Category Archives: Bankruptcy Information

Wholly Unsecured Second Mortgages in Chapter 13 Bankruptcies

BREAKING NEWS: You may not be able to strip-off Wholly Unsecured Second Mortgages in Chapter 13 Bankruptcies for much longer..
by: Jonathan Goldsmith Cohen
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Presently, if you owe more on your first mortgage than your home is worth, you can strip-off your second mortgage in a Chapter 13 bankruptcy. The Bank’s junior mortgage liens are thus wholly underwater: because the home is worth less than the amount owed on the senior mortgage, the Bank would receive nothing. When the Chapter 13 is discharged, your second mortgage is treated like general unsecured debt such as credit card debt or medical debt and forgiven. When you go to sell your home, you are now only responsible for paying off the first mortgage. Strip-offs, or cramdowns as they are also known, are a terrific tool to deal with a wholly unsecured second mortgage. Continue reading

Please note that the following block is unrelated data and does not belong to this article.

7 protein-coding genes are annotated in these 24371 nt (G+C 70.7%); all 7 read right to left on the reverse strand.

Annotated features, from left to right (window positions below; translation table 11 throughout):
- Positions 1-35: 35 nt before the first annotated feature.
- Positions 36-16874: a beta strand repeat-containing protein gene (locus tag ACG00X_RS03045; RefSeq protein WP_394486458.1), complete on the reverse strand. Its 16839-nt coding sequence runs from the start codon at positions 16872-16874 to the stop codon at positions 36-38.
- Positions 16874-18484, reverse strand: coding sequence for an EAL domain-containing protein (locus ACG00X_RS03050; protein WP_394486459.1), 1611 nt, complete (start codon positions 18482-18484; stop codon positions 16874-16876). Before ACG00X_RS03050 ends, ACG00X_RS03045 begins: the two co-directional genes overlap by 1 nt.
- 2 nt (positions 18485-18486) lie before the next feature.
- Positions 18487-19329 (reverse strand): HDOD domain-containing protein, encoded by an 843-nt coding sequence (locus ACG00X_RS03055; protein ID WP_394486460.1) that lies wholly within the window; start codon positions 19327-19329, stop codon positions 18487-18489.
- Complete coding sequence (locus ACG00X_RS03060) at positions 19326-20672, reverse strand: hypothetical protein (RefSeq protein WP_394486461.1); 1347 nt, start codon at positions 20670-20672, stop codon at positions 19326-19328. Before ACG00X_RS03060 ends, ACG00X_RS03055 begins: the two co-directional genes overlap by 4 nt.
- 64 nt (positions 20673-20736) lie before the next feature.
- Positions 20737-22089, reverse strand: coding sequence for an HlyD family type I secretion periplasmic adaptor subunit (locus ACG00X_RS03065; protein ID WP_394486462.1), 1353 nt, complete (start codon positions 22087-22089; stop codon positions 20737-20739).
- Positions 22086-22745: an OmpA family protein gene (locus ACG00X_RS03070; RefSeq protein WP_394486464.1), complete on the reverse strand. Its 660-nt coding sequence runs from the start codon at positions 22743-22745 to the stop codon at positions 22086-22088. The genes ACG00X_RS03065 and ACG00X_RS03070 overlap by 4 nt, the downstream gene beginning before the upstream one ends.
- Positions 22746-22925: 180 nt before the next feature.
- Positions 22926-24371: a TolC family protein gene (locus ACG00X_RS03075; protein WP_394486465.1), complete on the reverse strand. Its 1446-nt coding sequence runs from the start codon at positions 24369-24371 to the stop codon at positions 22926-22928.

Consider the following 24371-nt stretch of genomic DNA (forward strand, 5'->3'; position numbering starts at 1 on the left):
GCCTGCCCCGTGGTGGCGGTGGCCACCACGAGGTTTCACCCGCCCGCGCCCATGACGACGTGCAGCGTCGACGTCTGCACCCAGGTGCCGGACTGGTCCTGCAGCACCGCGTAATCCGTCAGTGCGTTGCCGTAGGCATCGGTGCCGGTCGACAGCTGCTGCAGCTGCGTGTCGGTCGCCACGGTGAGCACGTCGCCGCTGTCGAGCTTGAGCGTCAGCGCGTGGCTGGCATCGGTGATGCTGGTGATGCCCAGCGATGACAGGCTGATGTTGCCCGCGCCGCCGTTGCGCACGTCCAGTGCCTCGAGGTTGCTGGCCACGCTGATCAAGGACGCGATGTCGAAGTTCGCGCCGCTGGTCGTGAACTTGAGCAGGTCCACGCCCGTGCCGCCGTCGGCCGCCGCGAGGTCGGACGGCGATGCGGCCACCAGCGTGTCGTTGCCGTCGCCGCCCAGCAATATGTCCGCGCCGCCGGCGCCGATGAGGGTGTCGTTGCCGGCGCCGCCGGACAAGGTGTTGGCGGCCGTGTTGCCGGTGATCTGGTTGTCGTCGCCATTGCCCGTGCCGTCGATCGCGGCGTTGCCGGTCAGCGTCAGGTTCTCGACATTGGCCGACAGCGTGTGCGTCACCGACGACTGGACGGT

Bankruptcy Discharge Credit Report

What does your credit report look like now that your bankruptcy has been discharged?
by: Jonathan Goldsmith Cohen
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A discharge of bankruptcy, at the conclusion of your Chapter 7 or Chapter 13 case means that you are no longer responsible for the debts you included in your bankruptcy. As a result, your creditors are obligated to report debt forgiveness accurately to the credit reporting bureaus. Under federal law, once a borrower has erased debt in bankruptcy, banks are required to update your credit reports to indicate that the debt is no longer owed, and remove any notation of “past due” or “charged off”.

This week, Bank of America and JPMorgan Chase agreed to erase debts from credit reports after a bankruptcy filing within the next three months to reflect that the debts have been extinguished.

What does your credit report look like post-bankruptcy? For my clients, part of my bankruptcy services include coming back to the office post-discharge to see if there are any errors on their credit reports. Then we work on correcting those errors.

The New York Times (www.NYTimes.com) says two of the nation’s biggest banks will finally put to rest the zombies of consumer debt — bills that are still alive on credit reports although legally eliminated in bankruptcy — potentially providing relief to more than a million Americans. Read Bank of America and JPMorgan Chase Agree to Erase Debts From Credit Reports After Bankruptcies Here.